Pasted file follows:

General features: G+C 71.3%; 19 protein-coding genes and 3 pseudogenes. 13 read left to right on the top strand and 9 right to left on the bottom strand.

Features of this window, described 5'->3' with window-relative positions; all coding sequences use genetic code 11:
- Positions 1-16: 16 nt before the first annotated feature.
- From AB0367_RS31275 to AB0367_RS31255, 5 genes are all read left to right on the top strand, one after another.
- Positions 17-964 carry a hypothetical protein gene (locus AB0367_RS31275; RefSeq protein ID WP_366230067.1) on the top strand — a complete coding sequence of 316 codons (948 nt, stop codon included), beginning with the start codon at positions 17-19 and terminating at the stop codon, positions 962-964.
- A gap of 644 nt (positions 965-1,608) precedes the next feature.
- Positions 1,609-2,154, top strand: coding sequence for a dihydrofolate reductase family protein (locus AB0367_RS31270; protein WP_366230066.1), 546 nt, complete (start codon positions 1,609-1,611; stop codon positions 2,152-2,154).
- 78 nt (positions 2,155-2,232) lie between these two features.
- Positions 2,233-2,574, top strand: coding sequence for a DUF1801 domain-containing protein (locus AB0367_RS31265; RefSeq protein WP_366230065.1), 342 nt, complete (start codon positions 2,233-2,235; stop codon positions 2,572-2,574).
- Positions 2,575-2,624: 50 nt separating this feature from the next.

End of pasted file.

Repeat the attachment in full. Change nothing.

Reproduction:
General features: G+C 71.3%; 19 protein-coding genes and 3 pseudogenes. 13 read left to right on the top strand and 9 right to left on the bottom strand.

Features of this window, described 5'->3' with window-relative positions; all coding sequences use genetic code 11:
- Positions 1-16: 16 nt before the first annotated feature.
- From AB0367_RS31275 to AB0367_RS31255, 5 genes are all read left to right on the top strand, one after another.
- Positions 17-964 carry a hypothetical protein gene (locus AB0367_RS31275; RefSeq protein ID WP_366230067.1) on the top strand — a complete coding sequence of 316 codons (948 nt, stop codon included), beginning with the start codon at positions 17-19 and terminating at the stop codon, positions 962-964.
- A gap of 644 nt (positions 965-1,608) precedes the next feature.
- Positions 1,609-2,154, top strand: coding sequence for a dihydrofolate reductase family protein (locus AB0367_RS31270; protein WP_366230066.1), 546 nt, complete (start codon positions 1,609-1,611; stop codon positions 2,152-2,154).
- 78 nt (positions 2,155-2,232) lie between these two features.
- Positions 2,233-2,574, top strand: coding sequence for a DUF1801 domain-containing protein (locus AB0367_RS31265; RefSeq protein WP_366230065.1), 342 nt, complete (start codon positions 2,233-2,235; stop codon positions 2,572-2,574).
- Positions 2,575-2,624: 50 nt separating this feature from the next.